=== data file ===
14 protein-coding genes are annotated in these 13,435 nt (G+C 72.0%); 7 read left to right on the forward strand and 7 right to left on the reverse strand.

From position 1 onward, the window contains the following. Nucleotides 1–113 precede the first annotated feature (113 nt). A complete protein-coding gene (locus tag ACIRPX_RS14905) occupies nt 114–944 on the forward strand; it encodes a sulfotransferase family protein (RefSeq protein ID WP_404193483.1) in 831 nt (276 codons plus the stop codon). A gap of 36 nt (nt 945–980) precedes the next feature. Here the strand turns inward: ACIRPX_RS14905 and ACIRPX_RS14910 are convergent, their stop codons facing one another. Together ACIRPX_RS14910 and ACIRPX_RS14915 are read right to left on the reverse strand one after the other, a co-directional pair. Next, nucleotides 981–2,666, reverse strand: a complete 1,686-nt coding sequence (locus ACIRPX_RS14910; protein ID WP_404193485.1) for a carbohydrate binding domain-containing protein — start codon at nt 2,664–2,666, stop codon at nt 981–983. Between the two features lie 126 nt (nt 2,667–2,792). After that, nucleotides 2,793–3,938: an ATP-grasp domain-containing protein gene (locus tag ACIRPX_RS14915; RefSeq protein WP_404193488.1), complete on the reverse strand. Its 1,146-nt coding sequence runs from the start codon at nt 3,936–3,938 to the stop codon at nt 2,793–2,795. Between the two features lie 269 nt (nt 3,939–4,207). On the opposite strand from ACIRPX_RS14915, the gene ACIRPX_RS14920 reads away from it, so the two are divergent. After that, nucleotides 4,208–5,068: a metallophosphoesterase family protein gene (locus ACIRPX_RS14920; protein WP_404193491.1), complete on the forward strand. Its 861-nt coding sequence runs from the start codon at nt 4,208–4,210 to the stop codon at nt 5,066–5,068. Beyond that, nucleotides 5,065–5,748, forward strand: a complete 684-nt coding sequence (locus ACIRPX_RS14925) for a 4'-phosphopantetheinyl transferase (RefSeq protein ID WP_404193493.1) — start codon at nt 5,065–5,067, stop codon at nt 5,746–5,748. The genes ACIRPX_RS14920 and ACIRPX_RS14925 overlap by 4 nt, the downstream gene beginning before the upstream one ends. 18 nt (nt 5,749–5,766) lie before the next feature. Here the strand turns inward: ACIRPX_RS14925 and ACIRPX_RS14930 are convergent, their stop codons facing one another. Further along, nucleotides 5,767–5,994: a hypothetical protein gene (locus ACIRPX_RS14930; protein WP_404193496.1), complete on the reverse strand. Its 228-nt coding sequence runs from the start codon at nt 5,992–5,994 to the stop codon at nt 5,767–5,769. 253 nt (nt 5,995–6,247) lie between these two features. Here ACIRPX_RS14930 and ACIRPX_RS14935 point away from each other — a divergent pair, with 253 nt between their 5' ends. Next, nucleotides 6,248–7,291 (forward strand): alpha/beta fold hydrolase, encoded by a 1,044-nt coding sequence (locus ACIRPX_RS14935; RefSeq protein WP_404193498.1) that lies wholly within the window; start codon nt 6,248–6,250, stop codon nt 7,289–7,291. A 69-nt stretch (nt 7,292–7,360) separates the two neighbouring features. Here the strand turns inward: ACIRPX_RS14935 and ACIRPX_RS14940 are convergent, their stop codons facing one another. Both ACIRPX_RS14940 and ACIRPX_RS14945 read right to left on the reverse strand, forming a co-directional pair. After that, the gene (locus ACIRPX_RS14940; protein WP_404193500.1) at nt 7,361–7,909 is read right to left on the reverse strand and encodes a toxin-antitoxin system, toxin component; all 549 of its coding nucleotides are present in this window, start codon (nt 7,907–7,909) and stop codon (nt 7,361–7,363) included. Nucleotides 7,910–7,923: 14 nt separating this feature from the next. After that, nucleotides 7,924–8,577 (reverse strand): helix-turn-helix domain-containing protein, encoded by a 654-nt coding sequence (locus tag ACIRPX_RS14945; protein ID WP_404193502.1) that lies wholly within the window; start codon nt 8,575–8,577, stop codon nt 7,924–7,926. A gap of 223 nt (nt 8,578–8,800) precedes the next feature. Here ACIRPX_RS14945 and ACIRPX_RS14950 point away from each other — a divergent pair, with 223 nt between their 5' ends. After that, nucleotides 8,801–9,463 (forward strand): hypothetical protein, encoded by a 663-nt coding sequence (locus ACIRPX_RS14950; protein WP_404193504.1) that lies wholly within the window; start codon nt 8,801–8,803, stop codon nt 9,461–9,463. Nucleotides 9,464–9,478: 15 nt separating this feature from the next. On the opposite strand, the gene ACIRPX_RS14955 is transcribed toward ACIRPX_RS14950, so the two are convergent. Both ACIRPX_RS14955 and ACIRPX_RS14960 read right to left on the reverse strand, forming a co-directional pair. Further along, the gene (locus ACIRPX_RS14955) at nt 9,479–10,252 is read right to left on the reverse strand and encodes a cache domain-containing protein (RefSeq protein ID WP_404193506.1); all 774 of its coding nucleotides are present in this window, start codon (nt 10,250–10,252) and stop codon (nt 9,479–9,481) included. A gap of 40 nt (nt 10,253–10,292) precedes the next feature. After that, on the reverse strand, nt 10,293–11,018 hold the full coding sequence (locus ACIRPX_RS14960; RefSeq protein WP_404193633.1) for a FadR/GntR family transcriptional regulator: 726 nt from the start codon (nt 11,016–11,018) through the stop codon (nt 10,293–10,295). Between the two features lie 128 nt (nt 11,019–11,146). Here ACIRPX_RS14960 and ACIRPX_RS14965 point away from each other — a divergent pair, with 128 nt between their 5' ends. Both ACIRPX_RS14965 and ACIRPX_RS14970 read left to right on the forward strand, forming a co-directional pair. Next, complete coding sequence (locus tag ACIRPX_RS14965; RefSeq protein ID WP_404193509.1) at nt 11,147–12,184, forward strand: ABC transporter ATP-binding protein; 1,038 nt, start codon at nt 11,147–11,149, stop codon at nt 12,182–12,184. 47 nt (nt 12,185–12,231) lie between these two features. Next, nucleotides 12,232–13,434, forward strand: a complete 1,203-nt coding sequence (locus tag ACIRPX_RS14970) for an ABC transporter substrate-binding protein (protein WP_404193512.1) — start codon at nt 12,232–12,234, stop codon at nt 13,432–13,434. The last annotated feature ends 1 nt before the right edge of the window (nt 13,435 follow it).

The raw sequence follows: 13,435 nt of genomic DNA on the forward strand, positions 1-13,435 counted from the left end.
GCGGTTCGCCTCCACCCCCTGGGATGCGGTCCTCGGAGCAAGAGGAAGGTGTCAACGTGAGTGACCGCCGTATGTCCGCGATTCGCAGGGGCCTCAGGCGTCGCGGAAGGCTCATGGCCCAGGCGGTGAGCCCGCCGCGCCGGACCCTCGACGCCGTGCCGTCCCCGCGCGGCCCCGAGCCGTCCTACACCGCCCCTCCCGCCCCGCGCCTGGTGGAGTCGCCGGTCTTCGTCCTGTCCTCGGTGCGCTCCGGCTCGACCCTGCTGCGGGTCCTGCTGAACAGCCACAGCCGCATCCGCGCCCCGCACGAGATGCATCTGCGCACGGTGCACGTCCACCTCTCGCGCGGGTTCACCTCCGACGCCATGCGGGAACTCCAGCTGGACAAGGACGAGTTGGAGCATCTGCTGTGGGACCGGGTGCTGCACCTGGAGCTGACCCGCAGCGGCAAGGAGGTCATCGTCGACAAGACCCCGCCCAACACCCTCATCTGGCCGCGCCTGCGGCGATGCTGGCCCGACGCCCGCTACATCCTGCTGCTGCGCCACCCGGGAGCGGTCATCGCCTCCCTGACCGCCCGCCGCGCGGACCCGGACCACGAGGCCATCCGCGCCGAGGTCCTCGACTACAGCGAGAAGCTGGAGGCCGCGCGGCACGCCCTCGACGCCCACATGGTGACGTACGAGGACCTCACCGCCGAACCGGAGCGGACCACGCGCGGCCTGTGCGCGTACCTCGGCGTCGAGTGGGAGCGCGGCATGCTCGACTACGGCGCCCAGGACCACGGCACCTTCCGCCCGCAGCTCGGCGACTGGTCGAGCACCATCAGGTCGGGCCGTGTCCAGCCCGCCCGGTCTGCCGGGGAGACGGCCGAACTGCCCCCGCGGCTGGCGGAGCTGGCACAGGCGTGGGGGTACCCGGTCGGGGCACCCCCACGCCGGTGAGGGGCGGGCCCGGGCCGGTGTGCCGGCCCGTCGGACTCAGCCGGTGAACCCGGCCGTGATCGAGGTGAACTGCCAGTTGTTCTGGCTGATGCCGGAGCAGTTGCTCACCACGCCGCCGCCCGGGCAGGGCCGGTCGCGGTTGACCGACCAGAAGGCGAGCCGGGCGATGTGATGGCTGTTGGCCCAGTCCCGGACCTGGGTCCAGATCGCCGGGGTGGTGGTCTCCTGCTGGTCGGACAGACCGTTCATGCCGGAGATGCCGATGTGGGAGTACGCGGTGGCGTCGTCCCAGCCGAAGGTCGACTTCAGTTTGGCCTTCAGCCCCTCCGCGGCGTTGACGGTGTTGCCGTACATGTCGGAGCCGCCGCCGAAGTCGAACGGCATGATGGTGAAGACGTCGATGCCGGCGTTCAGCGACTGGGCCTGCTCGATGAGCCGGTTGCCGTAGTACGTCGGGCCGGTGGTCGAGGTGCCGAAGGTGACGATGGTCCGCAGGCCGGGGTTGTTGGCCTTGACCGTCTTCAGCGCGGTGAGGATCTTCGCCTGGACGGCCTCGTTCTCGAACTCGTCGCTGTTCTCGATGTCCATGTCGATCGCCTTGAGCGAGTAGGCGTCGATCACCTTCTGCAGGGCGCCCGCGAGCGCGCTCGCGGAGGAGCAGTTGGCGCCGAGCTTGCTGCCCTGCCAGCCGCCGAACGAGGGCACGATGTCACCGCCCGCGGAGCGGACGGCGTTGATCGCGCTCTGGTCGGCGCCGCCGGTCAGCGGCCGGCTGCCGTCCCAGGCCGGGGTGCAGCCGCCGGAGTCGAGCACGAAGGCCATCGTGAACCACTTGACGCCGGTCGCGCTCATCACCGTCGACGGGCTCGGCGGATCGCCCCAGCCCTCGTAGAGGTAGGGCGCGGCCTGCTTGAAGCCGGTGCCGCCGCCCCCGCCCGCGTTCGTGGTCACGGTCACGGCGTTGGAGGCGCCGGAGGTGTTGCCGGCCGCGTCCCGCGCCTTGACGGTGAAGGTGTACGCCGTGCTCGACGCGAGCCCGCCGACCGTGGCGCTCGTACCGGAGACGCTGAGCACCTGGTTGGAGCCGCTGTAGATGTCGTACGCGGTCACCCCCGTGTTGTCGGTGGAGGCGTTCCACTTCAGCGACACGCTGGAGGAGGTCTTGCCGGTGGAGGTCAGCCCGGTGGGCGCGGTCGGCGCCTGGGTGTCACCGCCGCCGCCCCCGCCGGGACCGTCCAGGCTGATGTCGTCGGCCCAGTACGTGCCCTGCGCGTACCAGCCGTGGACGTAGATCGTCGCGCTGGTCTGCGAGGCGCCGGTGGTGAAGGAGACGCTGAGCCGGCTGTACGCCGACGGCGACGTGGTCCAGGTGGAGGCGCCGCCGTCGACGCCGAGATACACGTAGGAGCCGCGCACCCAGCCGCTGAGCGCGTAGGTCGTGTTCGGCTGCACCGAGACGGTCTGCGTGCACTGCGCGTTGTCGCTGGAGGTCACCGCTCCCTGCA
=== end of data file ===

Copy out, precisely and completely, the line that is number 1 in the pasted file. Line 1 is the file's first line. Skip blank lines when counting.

14 protein-coding genes are annotated in these 13,435 nt (G+C 72.0%); 7 read left to right on the forward strand and 7 right to left on the reverse strand.